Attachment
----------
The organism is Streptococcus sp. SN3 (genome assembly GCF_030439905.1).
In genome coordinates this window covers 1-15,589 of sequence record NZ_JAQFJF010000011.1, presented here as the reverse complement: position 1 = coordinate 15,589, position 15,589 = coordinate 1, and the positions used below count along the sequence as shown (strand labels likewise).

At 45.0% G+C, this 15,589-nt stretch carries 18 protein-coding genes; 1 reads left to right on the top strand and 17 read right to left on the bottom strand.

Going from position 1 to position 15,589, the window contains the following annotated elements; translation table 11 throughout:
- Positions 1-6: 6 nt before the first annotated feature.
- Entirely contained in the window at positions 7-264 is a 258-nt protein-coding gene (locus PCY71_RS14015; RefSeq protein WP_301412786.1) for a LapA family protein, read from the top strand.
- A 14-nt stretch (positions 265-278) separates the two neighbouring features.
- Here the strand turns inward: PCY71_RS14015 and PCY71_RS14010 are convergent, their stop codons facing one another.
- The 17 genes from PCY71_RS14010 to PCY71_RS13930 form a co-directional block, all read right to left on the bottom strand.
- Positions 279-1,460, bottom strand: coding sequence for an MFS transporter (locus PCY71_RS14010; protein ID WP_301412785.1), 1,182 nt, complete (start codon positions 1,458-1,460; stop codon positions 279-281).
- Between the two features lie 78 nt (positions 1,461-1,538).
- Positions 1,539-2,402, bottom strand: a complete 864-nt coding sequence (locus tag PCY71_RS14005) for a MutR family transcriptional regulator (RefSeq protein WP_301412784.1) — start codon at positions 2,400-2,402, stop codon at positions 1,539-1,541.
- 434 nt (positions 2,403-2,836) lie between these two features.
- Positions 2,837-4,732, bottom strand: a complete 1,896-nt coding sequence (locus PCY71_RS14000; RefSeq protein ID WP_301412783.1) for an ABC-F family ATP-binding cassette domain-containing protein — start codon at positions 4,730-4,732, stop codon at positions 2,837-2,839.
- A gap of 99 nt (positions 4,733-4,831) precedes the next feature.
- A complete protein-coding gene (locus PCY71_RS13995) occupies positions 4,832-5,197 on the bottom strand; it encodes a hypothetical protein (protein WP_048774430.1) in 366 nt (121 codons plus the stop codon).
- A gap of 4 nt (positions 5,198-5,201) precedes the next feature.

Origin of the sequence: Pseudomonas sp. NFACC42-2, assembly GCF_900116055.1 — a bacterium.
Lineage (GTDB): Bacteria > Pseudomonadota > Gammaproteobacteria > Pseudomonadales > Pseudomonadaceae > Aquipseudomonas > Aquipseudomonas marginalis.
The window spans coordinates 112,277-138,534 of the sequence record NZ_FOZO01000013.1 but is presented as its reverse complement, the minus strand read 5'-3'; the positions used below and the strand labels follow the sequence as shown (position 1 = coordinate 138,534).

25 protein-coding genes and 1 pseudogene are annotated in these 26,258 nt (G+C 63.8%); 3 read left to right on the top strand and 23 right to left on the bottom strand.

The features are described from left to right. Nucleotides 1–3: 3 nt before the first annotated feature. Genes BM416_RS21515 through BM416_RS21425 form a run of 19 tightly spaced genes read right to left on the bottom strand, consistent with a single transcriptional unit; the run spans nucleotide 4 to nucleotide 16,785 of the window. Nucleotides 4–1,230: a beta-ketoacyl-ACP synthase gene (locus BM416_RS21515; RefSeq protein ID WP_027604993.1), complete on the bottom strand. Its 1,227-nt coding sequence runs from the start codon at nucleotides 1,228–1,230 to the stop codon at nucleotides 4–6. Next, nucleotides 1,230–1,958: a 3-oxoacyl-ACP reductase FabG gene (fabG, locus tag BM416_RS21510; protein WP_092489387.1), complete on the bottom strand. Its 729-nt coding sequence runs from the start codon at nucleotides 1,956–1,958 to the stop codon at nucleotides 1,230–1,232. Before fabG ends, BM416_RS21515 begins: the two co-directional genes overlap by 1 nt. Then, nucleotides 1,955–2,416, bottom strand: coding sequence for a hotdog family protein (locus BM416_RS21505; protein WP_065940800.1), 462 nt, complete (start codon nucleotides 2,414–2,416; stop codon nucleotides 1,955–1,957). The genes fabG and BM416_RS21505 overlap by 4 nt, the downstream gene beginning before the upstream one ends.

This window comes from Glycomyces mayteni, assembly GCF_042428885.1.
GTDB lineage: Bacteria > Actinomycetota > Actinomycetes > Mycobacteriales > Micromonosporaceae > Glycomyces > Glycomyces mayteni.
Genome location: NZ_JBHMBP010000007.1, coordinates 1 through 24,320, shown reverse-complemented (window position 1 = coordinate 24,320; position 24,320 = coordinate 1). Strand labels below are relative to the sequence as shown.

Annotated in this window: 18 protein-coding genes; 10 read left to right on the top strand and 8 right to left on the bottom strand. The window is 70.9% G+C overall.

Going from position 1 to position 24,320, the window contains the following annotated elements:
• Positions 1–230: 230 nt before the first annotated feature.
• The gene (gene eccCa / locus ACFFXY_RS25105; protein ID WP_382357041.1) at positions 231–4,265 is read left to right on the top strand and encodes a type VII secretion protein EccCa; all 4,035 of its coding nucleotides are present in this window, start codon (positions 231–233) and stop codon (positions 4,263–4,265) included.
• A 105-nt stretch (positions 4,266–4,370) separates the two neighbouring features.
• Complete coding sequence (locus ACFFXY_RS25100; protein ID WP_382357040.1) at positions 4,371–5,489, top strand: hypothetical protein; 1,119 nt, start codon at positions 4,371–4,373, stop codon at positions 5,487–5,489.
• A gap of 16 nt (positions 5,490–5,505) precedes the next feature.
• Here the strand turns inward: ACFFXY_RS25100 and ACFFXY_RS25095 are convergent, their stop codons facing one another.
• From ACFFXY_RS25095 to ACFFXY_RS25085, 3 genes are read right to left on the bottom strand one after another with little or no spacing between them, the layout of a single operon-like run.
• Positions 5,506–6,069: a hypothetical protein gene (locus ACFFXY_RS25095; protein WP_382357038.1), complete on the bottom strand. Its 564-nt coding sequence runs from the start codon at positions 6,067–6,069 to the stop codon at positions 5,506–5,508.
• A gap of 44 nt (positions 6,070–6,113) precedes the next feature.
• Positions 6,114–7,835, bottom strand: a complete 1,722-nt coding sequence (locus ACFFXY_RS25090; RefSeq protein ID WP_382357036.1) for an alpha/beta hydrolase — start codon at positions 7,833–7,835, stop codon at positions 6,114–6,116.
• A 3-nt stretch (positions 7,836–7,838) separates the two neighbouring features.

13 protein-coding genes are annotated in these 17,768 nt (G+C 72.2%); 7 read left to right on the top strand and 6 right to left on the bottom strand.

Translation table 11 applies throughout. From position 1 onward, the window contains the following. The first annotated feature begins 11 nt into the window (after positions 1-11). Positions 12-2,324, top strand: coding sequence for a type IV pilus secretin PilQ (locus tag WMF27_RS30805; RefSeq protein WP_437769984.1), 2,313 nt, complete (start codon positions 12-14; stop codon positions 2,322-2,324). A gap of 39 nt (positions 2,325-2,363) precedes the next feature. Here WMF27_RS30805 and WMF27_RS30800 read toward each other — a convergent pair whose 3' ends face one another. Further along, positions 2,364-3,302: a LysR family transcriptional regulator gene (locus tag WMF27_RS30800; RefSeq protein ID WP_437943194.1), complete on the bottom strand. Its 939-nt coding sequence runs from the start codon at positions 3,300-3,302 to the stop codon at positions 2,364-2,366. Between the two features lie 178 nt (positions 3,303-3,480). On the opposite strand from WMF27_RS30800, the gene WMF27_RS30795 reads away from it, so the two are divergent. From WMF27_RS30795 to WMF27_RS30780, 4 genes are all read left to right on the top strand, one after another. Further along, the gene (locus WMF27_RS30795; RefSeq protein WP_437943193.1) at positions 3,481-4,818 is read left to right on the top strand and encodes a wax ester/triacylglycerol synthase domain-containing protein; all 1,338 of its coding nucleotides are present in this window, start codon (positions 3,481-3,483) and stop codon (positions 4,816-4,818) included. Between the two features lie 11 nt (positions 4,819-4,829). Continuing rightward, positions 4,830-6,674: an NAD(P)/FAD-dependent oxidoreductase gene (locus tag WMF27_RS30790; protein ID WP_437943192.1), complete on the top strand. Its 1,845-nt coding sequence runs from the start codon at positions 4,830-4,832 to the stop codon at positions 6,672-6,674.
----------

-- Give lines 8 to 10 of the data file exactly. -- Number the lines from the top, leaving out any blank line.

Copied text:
- Here the strand turns inward: PCY71_RS14015 and PCY71_RS14010 are convergent, their stop codons facing one another.
- The 17 genes from PCY71_RS14010 to PCY71_RS13930 form a co-directional block, all read right to left on the bottom strand.
- Positions 279-1,460, bottom strand: coding sequence for an MFS transporter (locus PCY71_RS14010; protein ID WP_301412785.1), 1,182 nt, complete (start codon positions 1,458-1,460; stop codon positions 279-281).